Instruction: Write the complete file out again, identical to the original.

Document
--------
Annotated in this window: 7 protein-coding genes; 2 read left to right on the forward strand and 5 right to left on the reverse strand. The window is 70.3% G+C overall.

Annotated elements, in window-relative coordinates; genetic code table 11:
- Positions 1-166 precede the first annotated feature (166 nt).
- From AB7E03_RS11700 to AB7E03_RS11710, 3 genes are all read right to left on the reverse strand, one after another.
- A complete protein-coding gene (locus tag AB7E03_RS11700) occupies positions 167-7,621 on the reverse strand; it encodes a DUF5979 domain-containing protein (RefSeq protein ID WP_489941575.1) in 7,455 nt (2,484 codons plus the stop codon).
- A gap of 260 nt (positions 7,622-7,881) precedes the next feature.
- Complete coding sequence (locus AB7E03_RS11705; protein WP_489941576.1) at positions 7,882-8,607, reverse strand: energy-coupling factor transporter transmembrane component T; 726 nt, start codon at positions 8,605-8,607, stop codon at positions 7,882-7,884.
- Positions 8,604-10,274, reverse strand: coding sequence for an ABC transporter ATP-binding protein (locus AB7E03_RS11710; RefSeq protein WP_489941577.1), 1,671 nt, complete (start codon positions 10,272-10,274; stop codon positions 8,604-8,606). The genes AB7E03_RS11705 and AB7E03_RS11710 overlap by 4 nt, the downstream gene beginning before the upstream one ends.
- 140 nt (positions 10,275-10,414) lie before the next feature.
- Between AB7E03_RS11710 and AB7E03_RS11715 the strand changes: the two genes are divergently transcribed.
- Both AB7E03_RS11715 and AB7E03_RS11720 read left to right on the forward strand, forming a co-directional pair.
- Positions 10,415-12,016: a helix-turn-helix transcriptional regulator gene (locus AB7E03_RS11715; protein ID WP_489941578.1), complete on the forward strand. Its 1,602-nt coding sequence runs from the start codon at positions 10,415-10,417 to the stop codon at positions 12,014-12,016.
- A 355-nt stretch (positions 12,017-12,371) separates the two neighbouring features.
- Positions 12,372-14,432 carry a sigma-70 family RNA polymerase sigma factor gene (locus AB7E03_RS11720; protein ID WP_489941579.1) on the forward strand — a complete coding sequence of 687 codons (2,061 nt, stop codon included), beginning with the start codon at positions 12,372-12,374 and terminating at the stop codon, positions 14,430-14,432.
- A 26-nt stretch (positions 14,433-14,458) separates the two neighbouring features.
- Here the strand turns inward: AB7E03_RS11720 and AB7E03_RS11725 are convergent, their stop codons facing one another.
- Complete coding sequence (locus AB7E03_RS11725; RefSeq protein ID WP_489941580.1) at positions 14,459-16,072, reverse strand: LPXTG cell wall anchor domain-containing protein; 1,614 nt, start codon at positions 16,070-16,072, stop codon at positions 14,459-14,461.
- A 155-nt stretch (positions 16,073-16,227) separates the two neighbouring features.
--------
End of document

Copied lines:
Annotated in this window: 7 protein-coding genes; 2 read left to right on the forward strand and 5 right to left on the reverse strand. The window is 70.3% G+C overall.

Annotated elements, in window-relative coordinates; genetic code table 11:
- Positions 1-166 precede the first annotated feature (166 nt).
- From AB7E03_RS11700 to AB7E03_RS11710, 3 genes are all read right to left on the reverse strand, one after another.
- A complete protein-coding gene (locus tag AB7E03_RS11700) occupies positions 167-7,621 on the reverse strand; it encodes a DUF5979 domain-containing protein (RefSeq protein ID WP_489941575.1) in 7,455 nt (2,484 codons plus the stop codon).
- A gap of 260 nt (positions 7,622-7,881) precedes the next feature.
- Complete coding sequence (locus AB7E03_RS11705; protein WP_489941576.1) at positions 7,882-8,607, reverse strand: energy-coupling factor transporter transmembrane component T; 726 nt, start codon at positions 8,605-8,607, stop codon at positions 7,882-7,884.
- Positions 8,604-10,274, reverse strand: coding sequence for an ABC transporter ATP-binding protein (locus AB7E03_RS11710; RefSeq protein WP_489941577.1), 1,671 nt, complete (start codon positions 10,272-10,274; stop codon positions 8,604-8,606). The genes AB7E03_RS11705 and AB7E03_RS11710 overlap by 4 nt, the downstream gene beginning before the upstream one ends.
- 140 nt (positions 10,275-10,414) lie before the next feature.
- Between AB7E03_RS11710 and AB7E03_RS11715 the strand changes: the two genes are divergently transcribed.
- Both AB7E03_RS11715 and AB7E03_RS11720 read left to right on the forward strand, forming a co-directional pair.
- Positions 10,415-12,016: a helix-turn-helix transcriptional regulator gene (locus AB7E03_RS11715; protein ID WP_489941578.1), complete on the forward strand. Its 1,602-nt coding sequence runs from the start codon at positions 10,415-10,417 to the stop codon at positions 12,014-12,016.
- A 355-nt stretch (positions 12,017-12,371) separates the two neighbouring features.
- Positions 12,372-14,432 carry a sigma-70 family RNA polymerase sigma factor gene (locus AB7E03_RS11720; protein ID WP_489941579.1) on the forward strand — a complete coding sequence of 687 codons (2,061 nt, stop codon included), beginning with the start codon at positions 12,372-12,374 and terminating at the stop codon, positions 14,430-14,432.
- A 26-nt stretch (positions 14,433-14,458) separates the two neighbouring features.
- Here the strand turns inward: AB7E03_RS11720 and AB7E03_RS11725 are convergent, their stop codons facing one another.
- Complete coding sequence (locus AB7E03_RS11725; RefSeq protein ID WP_489941580.1) at positions 14,459-16,072, reverse strand: LPXTG cell wall anchor domain-containing protein; 1,614 nt, start codon at positions 16,070-16,072, stop codon at positions 14,459-14,461.
- A 155-nt stretch (positions 16,073-16,227) separates the two neighbouring features.